Joslin Boosts Insight into Role of Brain Stress in Obesity and Type 2 Diabetes Development

Correcting Stress Response in the Brain May Lead the Way to Improve Metabolic Function and Weight Control


  • newswise-fullscreen Joslin Boosts Insight into Role of Brain Stress in Obesity and Type 2 Diabetes Development

    Credit: John Soares

    C. Ronald Kahn, M.D., is Chief Academic Officer at Joslin Diabetes Center. Dr. Kahn is co-head of the section on Integrative Physiology & Metabolism and the Mary K. Iacocca Professor of Medicine at Harvard Medical School.

Newswise — BOSTON – October 1, 2013 -- Joslin researchers have gained new insights into how obesity and type 2 diabetes can create a stress response in the brain, especially in the hypothalamus (the brain region that regulates appetite and energy production), that may contribute to altering metabolism throughout the body. The findings are reported in the October issue of the Journal of Clinical Investigation.

The researchers investigated the role of the molecular chaperone heat shock protein 60 (Hsp60) in hypothalamic insulin resistance and mitochondrial dysfunction in type 2 diabetes. Hsp60 is a stress response protein that protects the mitochondria, the "power plants" of the cell that produce energy. They found that in type 2 diabetes and obesity, the level of Hsp60 goes down, making mitochondria less efficient and leading to insulin resistance in the brain and altered metabolism throughout the body. In the study, mice genetically engineered not to produce Hsp60 also exhibited mitochondrial dysfunction in the brain which led to insulin resistance in the hypothalamus. "This is the first time a study has shown that mitochondrial dysfunction can cause insulin resistance in the hypothalamus and how this can lead to altered metabolism throughout the body," says Andre Kleinridders, Ph.D., study lead author and an Investigator in the Joslin Section on Integrative Physiology and Metabolism.

The investigators also showed that leptin, the hormone produced by fat cells that regulates appetite, is one of the key factors that regulate Hsp60 expression in the hypothalamus and that in obesity this regulation is lost. “These findings link obesity and the fat cell hormone leptin to the process of altered Hsp60 levels in the brain and this appears to start the ball rolling toward altering metabolism in other tissues of the body as well,” says C. Ronald Kahn, M.D., study senior author and Joslin Chief Academic Officer and Head of the Section on Integrative Physiology and Metabolism, and Mary K. Iacocca Professor of Medicine at Harvard Medical School.

"It's a vicious cycle: people become obese, obesity disturbs the way the hypothalamus responds to stress, which makes people more likely to stay obese and become diabetic. The brain not only controls metabolism but the body's metabolism affects the brain and aspects of brain function," says Dr. Kahn.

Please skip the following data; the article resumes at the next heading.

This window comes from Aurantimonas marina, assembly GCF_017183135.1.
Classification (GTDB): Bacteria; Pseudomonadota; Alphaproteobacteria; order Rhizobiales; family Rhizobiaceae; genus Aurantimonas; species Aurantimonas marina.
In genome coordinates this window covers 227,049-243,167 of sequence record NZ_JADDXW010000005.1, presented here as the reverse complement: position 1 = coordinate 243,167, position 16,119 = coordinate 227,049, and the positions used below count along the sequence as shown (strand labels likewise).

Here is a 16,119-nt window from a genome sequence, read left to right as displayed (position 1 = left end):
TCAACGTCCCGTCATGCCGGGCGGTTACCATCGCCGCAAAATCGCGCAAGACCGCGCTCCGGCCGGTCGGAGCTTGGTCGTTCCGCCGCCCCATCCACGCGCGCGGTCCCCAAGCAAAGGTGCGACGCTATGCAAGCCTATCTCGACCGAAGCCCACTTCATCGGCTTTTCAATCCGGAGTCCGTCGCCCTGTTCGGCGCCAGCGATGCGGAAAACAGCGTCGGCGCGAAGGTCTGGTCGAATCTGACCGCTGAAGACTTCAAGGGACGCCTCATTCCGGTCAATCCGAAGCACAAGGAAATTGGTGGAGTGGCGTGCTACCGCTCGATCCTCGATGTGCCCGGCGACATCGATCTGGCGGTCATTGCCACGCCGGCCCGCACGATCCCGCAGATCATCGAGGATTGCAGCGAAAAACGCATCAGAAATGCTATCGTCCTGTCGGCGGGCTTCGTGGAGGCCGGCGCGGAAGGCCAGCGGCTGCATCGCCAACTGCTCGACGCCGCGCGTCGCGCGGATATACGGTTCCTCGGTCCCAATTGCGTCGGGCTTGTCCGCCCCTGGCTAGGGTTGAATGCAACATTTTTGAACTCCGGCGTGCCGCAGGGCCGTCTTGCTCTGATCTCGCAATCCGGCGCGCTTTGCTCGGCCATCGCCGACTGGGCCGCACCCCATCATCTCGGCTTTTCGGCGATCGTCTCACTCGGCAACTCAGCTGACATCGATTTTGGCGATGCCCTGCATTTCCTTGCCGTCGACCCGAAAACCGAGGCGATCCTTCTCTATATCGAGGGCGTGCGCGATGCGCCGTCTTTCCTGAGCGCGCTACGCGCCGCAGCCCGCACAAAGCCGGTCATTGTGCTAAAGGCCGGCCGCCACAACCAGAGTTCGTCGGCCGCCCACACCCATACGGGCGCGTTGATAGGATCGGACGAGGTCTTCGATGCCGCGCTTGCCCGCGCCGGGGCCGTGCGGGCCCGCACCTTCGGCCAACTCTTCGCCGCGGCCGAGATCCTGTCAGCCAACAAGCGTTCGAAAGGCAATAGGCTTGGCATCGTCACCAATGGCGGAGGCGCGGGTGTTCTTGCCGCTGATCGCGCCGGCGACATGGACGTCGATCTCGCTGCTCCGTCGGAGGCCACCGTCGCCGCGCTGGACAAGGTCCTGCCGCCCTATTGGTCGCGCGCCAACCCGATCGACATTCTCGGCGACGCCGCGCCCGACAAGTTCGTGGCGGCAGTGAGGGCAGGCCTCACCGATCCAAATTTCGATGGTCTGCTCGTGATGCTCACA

Fortunately, these negative effects are not permanent. "Hsp60 deficiency is an acquired defect that can be reversed by weight loss. Also, there is potential to develop drugs that boost Hsp60 levels and improve leptin sensitivity, which could help obese people lose weight. There is definitely strong interest in this area," says Dr. Kahn.

Joslin researchers are also investigating how mitrochondrial dysfunction and insulin resistance affect the brain as it ages. “Mitochondrial dysfunction and insulin resistance in the brain are associated with neurodegenerative diseases. If we could treat mitochondrial dysfunction in the brain, it could increase cognitive performance," says Dr. Kleinridders.

The study was funded by the National Institutes of Health.

About Joslin Diabetes Center

Joslin Diabetes Center, based in Boston, Massachusetts, undertakes diabetes research, clinical care, education and health and wellness programs on a global scale. Joslin is dedicated to ensuring that people with diabetes live long, healthy lives and offers real progress in preventing and curing diabetes Joslin is an independent, nonprofit institution affiliated with Harvard Medical School, and is recognized worldwide for driving innovative solutions in diabetes prevention, research, education, and care.

Our mission is to prevent, treat and cure diabetes. Our vision is a world free of diabetes and its complications. For more information, visit www.joslin.org.

About Joslin Research

Joslin Research comprises the most comprehensive and productive effort in diabetes research under one roof anywhere in the world. With 30‐plus faculty‐level investigators, Joslin researchers focus on unraveling the biological, biochemical and genetic processes that underlie the development of type 1 and type 2 diabetes and related complications.

Joslin research is highly innovative and imaginative, employing the newest tools in genetics, genomics and proteomics to identify abnormalities that may play a role in the development of diabetes and its complications. Joslin Clinic patients, and others with diabetes, have the option of participating in clinical trials at Joslin to help translate basic research into treatment innovations.

Joslin has one of the largest diabetes training programs in the world, educating 150 M.D. and Ph.D. researchers each year, many of whom go on to head diabetes initiatives at leading institutions all over the globe. For more information, visit www.joslinresearch.org.

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